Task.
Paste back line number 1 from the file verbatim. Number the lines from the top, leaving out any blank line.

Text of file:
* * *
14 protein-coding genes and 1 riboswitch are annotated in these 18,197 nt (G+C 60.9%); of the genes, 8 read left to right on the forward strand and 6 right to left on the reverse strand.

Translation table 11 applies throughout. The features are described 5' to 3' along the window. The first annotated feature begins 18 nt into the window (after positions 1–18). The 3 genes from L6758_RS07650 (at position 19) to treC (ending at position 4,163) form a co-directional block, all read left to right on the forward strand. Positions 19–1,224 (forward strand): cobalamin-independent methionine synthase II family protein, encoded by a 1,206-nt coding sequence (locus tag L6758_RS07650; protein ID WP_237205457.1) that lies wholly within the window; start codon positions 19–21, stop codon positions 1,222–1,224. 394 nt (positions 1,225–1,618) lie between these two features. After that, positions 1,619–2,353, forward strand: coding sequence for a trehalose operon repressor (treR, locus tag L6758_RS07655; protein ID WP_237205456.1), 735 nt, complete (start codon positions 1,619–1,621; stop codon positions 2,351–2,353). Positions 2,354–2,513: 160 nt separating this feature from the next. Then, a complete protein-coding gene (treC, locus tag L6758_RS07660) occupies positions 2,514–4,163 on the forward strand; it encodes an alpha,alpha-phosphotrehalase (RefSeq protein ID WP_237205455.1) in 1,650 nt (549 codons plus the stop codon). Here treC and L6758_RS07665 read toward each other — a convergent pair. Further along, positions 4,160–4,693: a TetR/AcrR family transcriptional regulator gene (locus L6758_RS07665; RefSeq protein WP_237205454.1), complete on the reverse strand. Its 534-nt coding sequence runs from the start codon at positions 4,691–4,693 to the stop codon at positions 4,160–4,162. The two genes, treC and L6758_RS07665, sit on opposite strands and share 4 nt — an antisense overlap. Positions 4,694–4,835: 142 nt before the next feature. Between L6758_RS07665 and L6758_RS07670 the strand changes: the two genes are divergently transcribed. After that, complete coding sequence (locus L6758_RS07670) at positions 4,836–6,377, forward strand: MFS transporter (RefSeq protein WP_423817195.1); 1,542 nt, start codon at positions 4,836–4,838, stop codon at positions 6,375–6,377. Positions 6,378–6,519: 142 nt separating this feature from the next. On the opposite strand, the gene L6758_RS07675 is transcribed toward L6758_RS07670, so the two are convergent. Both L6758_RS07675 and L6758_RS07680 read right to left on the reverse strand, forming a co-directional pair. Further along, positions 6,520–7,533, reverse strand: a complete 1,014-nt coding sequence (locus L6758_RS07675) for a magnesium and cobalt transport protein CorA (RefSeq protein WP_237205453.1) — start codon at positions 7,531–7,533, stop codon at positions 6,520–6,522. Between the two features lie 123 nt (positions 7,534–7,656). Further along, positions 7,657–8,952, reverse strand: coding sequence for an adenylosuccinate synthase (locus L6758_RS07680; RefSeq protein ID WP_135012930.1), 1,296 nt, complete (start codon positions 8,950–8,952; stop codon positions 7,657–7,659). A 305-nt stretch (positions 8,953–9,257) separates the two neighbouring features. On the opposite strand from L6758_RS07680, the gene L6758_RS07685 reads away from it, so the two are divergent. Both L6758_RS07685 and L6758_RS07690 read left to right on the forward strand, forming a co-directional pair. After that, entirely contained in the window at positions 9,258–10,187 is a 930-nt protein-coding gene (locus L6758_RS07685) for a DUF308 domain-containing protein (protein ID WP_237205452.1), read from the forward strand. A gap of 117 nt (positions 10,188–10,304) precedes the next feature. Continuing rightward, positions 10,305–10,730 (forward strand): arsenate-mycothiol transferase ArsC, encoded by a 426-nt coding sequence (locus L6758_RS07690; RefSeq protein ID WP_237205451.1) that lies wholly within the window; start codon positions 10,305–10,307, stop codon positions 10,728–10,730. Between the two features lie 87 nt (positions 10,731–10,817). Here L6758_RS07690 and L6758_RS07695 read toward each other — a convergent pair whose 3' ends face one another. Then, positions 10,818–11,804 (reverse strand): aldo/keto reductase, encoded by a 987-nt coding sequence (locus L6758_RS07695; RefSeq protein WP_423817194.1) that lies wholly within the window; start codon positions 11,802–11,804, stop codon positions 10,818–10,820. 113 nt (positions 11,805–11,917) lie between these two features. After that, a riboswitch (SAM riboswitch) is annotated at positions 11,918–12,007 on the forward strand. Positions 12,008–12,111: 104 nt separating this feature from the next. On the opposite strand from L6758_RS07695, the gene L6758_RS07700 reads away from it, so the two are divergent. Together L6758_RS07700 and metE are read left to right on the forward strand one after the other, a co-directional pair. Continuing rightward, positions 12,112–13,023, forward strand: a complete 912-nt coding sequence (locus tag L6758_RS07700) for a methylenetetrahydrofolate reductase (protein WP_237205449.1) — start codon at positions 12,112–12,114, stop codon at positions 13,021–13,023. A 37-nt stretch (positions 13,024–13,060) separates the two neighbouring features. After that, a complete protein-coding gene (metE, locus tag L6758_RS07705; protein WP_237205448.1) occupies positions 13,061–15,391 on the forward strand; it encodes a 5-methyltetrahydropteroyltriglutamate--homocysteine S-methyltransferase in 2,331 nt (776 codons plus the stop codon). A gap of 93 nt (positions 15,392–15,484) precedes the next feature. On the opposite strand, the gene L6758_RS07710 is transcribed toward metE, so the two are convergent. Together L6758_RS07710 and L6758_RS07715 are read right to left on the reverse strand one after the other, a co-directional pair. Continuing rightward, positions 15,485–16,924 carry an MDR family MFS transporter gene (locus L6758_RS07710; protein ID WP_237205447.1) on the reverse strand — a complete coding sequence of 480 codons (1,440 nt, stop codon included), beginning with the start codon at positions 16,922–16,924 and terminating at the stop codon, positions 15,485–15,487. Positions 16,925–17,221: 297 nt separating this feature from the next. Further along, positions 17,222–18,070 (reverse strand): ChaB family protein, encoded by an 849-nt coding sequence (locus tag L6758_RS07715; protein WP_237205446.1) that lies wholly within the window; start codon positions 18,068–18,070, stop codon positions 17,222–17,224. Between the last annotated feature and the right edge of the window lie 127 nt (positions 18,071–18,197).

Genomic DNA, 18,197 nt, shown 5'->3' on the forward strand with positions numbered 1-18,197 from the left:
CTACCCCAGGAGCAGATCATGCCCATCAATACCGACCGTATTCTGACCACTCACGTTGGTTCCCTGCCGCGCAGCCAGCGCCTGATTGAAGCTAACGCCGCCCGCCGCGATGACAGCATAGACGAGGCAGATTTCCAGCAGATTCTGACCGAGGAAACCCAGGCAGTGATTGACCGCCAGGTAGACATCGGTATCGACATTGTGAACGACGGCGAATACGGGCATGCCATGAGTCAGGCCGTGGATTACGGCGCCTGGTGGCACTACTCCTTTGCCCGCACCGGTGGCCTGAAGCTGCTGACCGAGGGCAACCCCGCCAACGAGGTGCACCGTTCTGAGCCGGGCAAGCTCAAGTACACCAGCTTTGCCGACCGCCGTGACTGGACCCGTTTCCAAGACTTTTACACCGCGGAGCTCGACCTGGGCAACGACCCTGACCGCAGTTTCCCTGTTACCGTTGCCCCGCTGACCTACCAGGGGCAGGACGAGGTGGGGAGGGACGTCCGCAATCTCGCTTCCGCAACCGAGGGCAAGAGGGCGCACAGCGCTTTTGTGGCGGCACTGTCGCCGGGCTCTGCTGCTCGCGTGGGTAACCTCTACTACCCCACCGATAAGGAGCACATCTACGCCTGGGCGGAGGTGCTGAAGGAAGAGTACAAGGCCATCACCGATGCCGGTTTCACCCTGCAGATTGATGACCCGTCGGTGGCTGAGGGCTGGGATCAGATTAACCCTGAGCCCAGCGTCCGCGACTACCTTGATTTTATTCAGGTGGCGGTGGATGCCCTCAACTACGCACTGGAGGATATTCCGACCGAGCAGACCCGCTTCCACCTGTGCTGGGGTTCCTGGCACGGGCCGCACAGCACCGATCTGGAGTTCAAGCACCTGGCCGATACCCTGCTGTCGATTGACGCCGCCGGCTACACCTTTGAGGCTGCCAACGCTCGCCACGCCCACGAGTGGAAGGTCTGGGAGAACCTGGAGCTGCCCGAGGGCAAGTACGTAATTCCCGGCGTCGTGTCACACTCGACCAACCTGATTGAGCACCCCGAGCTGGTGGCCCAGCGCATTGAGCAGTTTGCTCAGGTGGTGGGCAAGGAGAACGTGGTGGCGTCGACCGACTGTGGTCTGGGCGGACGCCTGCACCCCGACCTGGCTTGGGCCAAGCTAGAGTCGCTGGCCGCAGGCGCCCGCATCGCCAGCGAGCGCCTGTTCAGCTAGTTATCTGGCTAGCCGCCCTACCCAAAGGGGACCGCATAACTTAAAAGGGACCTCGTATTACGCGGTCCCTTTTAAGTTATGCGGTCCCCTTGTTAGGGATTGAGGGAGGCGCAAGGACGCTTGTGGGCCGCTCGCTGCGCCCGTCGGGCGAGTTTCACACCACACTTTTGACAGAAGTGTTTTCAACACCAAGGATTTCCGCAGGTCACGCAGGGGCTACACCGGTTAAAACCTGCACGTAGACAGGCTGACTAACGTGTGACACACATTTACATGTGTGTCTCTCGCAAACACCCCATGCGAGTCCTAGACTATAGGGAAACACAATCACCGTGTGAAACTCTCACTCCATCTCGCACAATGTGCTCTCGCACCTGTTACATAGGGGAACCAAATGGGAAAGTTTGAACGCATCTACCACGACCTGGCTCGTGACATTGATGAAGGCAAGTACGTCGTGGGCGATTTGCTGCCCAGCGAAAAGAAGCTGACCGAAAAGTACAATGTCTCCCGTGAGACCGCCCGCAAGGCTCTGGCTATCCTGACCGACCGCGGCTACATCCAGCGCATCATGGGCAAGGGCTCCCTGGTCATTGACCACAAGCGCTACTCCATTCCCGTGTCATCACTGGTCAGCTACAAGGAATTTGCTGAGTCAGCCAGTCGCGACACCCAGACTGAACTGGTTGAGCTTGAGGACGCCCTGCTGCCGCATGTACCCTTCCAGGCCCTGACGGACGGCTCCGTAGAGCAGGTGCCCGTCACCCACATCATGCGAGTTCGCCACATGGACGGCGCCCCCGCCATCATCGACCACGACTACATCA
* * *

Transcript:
14 protein-coding genes and 1 riboswitch are annotated in these 18,197 nt (G+C 60.9%); of the genes, 8 read left to right on the forward strand and 6 right to left on the reverse strand.